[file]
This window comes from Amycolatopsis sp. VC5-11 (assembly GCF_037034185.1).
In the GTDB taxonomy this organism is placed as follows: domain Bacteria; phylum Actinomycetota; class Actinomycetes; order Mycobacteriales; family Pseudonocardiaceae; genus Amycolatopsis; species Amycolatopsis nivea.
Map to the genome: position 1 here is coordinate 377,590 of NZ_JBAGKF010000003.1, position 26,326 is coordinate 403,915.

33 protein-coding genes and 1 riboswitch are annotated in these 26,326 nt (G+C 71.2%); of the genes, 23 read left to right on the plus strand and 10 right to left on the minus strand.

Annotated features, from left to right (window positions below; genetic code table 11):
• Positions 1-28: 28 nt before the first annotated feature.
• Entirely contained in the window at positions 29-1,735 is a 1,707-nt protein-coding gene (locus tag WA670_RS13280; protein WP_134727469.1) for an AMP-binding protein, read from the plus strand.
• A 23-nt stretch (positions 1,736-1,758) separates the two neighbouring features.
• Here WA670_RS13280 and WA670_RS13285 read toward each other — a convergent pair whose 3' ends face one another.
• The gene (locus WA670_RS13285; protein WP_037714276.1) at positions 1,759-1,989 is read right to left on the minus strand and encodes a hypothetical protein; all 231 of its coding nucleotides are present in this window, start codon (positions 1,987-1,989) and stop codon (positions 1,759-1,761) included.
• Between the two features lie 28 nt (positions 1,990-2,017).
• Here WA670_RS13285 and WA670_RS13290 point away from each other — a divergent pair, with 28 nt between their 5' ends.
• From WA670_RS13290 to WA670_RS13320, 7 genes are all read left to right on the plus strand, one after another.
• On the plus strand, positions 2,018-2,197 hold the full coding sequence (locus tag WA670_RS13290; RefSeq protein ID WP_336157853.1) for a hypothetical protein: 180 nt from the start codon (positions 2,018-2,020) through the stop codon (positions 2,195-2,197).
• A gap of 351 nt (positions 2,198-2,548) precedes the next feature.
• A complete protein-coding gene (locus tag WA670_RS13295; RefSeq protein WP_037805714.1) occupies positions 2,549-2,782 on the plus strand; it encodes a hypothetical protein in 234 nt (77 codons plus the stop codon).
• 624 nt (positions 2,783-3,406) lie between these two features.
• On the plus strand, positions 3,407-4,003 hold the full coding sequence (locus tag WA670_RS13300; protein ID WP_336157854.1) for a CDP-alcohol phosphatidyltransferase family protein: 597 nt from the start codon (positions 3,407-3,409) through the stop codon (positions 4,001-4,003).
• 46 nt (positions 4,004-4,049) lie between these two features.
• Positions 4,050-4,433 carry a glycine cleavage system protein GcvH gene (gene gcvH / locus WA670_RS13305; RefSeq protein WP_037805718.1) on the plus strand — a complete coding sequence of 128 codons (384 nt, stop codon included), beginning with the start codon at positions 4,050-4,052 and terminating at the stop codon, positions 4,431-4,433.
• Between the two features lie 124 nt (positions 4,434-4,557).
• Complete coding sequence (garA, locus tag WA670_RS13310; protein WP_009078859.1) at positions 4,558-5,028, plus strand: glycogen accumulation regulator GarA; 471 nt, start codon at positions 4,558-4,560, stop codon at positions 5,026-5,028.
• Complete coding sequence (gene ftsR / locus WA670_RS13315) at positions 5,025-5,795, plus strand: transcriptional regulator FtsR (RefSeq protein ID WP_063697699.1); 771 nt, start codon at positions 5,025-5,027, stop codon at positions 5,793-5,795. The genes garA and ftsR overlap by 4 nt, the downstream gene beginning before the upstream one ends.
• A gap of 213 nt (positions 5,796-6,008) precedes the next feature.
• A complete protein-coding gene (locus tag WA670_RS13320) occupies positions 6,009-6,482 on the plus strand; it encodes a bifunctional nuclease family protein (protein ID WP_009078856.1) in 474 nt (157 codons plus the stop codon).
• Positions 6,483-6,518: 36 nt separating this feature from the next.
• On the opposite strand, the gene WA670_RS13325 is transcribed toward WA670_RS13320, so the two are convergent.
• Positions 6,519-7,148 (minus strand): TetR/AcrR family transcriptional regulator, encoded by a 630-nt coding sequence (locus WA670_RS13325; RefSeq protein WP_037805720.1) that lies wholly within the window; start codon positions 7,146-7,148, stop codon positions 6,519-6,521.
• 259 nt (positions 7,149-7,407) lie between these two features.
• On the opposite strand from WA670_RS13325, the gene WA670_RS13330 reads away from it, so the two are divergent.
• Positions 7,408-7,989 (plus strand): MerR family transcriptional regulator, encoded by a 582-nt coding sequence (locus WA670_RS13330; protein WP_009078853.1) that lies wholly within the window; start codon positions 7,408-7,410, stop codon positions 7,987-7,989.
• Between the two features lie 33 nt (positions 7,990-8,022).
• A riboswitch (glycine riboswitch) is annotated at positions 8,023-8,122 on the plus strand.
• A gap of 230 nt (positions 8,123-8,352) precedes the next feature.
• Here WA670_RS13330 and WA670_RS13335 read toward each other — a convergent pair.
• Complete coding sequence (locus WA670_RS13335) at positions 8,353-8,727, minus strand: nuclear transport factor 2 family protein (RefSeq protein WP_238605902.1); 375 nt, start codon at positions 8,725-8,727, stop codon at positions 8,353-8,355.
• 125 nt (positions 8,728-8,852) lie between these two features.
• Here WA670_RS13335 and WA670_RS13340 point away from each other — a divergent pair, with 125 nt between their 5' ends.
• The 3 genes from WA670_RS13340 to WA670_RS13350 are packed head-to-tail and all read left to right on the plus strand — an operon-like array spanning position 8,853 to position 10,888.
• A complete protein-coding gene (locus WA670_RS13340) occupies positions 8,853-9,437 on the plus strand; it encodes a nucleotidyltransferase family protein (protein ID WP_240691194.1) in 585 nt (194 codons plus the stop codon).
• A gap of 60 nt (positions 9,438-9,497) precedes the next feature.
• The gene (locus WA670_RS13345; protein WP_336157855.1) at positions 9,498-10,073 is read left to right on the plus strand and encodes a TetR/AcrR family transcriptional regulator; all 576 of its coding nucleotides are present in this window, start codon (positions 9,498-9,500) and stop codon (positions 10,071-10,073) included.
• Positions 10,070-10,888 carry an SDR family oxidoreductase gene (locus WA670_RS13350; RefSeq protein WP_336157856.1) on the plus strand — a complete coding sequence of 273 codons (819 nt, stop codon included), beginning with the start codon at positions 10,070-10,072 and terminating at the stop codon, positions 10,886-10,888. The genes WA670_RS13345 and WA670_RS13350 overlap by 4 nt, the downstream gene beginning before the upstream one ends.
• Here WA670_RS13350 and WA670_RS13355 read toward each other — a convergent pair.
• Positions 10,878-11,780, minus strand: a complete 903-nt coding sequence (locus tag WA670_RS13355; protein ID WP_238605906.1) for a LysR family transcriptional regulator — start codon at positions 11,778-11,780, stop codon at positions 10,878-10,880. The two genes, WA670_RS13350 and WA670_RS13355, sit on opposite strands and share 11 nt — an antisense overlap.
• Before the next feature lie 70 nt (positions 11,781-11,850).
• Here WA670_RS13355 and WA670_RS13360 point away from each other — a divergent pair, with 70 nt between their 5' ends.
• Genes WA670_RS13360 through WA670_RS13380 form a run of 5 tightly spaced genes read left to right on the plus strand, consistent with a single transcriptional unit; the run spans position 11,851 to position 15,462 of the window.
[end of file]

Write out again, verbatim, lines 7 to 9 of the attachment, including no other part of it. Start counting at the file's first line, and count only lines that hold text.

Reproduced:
• Entirely contained in the window at positions 29-1,735 is a 1,707-nt protein-coding gene (locus tag WA670_RS13280; protein WP_134727469.1) for an AMP-binding protein, read from the plus strand.
• A 23-nt stretch (positions 1,736-1,758) separates the two neighbouring features.
• Here WA670_RS13280 and WA670_RS13285 read toward each other — a convergent pair whose 3' ends face one another.